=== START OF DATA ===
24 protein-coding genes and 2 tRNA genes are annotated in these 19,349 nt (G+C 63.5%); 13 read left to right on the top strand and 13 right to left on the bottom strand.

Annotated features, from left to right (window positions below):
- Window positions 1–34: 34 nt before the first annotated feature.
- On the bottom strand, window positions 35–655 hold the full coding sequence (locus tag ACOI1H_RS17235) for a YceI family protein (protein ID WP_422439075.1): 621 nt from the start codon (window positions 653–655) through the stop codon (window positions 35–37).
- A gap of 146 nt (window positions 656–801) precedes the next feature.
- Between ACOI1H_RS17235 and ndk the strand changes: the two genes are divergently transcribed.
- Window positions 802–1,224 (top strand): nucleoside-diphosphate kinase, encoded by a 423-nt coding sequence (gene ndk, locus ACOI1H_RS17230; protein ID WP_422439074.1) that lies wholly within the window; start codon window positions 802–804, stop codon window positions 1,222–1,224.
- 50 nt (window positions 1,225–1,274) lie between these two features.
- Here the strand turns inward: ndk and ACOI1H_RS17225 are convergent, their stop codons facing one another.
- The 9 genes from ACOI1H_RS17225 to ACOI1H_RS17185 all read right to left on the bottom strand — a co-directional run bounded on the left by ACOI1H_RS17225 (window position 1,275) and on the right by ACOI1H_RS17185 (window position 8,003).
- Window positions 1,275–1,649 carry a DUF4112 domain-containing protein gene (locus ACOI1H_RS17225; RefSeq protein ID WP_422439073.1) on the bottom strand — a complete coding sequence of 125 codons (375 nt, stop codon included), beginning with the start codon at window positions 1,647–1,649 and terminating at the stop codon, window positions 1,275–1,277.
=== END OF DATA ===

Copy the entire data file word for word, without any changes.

24 protein-coding genes and 2 tRNA genes are annotated in these 19,349 nt (G+C 63.5%); 13 read left to right on the top strand and 13 right to left on the bottom strand.

Annotated features, from left to right (window positions below):
- Window positions 1–34: 34 nt before the first annotated feature.
- On the bottom strand, window positions 35–655 hold the full coding sequence (locus tag ACOI1H_RS17235) for a YceI family protein (protein ID WP_422439075.1): 621 nt from the start codon (window positions 653–655) through the stop codon (window positions 35–37).
- A gap of 146 nt (window positions 656–801) precedes the next feature.
- Between ACOI1H_RS17235 and ndk the strand changes: the two genes are divergently transcribed.
- Window positions 802–1,224 (top strand): nucleoside-diphosphate kinase, encoded by a 423-nt coding sequence (gene ndk, locus ACOI1H_RS17230; protein ID WP_422439074.1) that lies wholly within the window; start codon window positions 802–804, stop codon window positions 1,222–1,224.
- 50 nt (window positions 1,225–1,274) lie between these two features.
- Here the strand turns inward: ndk and ACOI1H_RS17225 are convergent, their stop codons facing one another.
- The 9 genes from ACOI1H_RS17225 to ACOI1H_RS17185 all read right to left on the bottom strand — a co-directional run bounded on the left by ACOI1H_RS17225 (window position 1,275) and on the right by ACOI1H_RS17185 (window position 8,003).
- Window positions 1,275–1,649 carry a DUF4112 domain-containing protein gene (locus ACOI1H_RS17225; RefSeq protein ID WP_422439073.1) on the bottom strand — a complete coding sequence of 125 codons (375 nt, stop codon included), beginning with the start codon at window positions 1,647–1,649 and terminating at the stop codon, window positions 1,275–1,277.